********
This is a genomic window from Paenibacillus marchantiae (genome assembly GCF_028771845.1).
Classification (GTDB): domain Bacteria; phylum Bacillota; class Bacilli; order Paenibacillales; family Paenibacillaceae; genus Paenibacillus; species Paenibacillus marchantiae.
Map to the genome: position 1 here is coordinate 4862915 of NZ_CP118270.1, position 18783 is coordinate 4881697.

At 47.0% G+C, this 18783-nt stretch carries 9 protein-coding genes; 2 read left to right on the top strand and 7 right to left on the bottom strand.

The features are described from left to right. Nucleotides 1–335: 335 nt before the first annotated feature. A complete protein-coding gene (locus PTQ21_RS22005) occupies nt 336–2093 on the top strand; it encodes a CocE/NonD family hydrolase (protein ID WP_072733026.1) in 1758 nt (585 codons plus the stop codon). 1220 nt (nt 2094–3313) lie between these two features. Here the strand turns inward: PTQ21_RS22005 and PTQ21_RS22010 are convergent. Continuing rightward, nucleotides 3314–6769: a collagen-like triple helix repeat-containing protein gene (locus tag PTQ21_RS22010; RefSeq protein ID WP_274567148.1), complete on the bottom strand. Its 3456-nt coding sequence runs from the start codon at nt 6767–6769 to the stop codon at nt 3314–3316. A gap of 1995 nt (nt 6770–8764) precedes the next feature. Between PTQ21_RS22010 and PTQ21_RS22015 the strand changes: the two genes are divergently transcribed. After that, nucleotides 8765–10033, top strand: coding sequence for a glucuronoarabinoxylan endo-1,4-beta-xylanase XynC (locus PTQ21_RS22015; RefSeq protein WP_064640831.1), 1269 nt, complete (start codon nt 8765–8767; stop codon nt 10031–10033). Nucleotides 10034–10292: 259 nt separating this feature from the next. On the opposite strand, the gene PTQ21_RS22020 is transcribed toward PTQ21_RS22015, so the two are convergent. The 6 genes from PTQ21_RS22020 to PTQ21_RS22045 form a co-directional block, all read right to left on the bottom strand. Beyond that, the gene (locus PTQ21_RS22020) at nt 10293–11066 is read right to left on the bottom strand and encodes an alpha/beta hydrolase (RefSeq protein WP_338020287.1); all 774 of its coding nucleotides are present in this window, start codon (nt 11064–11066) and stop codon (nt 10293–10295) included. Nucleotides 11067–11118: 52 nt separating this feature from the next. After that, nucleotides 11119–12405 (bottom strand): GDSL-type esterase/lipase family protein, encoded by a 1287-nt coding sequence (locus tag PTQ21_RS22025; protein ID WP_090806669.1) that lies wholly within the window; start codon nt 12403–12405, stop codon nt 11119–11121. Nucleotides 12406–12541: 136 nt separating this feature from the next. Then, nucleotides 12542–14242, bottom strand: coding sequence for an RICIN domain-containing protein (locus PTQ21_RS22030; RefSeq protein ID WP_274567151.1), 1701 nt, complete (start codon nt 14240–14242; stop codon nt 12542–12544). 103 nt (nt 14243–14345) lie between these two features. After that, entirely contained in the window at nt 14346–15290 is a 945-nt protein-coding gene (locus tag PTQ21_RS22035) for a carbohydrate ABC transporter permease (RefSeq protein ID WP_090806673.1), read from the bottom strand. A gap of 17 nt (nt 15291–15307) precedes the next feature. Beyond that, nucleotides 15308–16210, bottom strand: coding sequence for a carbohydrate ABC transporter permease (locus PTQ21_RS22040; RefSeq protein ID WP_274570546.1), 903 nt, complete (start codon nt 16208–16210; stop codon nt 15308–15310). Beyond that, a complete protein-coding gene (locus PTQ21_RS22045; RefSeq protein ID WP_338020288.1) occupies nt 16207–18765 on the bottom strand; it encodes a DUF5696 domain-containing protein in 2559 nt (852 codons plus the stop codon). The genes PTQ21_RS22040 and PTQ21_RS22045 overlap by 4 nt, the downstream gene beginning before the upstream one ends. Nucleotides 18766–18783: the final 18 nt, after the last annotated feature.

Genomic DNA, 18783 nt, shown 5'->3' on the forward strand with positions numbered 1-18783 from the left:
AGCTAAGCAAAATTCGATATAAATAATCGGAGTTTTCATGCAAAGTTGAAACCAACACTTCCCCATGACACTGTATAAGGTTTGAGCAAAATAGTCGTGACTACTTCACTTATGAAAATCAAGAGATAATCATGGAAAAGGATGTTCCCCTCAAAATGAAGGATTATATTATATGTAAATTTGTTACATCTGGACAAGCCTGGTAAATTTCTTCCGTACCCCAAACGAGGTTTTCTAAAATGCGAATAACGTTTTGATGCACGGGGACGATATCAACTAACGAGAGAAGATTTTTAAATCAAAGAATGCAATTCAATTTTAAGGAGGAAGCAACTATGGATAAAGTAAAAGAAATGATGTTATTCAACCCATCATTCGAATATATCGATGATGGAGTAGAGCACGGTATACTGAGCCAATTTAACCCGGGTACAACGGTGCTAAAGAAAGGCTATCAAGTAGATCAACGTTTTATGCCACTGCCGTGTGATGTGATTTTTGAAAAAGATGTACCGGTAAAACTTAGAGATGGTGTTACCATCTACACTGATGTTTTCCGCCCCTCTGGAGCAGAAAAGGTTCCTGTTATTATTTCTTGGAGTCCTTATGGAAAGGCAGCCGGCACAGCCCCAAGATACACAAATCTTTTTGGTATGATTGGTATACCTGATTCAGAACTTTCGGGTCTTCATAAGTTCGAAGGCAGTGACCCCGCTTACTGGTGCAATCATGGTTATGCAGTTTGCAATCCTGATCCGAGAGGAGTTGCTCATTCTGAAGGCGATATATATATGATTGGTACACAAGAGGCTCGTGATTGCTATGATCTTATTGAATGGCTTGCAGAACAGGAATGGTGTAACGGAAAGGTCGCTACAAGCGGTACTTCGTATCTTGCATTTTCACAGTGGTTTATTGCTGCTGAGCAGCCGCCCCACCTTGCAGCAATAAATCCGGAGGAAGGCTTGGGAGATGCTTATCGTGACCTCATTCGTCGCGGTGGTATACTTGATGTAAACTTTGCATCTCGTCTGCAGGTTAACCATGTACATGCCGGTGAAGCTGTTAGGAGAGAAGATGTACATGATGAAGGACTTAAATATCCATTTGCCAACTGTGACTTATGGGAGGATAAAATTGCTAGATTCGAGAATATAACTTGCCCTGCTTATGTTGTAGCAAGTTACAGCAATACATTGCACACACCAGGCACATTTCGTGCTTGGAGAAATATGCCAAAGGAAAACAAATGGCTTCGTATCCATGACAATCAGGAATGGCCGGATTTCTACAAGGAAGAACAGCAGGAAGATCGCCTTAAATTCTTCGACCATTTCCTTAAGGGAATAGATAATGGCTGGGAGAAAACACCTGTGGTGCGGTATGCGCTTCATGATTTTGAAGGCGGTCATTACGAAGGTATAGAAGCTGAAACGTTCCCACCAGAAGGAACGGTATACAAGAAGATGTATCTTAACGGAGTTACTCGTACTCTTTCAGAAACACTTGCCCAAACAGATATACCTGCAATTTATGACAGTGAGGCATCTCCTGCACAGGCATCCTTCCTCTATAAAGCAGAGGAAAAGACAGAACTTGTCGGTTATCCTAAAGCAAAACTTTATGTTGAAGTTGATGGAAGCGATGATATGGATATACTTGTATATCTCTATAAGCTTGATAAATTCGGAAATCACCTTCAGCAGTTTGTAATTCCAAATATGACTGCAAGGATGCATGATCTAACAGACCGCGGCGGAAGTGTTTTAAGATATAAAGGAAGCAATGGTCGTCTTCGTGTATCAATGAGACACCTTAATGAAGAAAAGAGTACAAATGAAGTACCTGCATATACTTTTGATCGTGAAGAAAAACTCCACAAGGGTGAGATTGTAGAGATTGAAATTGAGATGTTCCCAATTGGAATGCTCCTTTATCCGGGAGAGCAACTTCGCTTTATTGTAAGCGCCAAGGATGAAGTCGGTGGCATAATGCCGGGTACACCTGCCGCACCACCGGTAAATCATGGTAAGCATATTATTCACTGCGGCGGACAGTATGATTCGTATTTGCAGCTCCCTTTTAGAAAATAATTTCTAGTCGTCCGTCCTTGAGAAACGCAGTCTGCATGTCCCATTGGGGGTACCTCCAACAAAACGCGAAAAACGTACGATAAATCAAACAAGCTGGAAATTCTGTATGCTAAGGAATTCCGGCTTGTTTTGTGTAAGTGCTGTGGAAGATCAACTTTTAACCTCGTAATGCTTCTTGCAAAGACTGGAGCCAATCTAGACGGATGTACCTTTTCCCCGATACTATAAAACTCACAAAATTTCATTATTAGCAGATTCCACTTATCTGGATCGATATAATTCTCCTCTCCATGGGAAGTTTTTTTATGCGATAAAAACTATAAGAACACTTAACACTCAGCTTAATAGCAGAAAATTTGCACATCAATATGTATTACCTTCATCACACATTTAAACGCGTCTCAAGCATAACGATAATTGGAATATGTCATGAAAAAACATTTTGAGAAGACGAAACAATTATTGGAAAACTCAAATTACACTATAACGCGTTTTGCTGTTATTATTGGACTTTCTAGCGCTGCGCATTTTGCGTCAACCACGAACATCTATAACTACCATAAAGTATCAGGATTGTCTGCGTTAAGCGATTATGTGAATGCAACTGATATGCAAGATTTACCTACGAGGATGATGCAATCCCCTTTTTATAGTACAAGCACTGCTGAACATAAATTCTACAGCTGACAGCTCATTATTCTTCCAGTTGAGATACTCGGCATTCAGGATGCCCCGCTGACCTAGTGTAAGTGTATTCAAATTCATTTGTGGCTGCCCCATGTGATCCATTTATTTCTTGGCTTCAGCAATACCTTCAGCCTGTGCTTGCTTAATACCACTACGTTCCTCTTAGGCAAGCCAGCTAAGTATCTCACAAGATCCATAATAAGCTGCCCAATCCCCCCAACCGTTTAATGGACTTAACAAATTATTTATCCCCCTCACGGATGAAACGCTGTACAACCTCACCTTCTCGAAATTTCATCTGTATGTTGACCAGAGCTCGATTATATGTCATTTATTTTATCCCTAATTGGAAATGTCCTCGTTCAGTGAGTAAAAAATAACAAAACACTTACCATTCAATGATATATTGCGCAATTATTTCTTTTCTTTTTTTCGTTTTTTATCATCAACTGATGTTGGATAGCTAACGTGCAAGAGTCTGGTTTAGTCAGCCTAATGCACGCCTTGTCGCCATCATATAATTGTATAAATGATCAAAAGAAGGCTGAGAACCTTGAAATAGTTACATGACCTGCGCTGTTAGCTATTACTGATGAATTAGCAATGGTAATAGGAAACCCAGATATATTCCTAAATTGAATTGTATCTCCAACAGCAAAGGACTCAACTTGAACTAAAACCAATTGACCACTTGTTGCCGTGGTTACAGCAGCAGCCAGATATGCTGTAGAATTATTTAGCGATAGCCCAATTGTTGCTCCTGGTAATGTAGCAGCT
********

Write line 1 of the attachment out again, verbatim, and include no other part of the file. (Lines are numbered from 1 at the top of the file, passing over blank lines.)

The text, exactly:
This is a genomic window from Paenibacillus marchantiae (genome assembly GCF_028771845.1).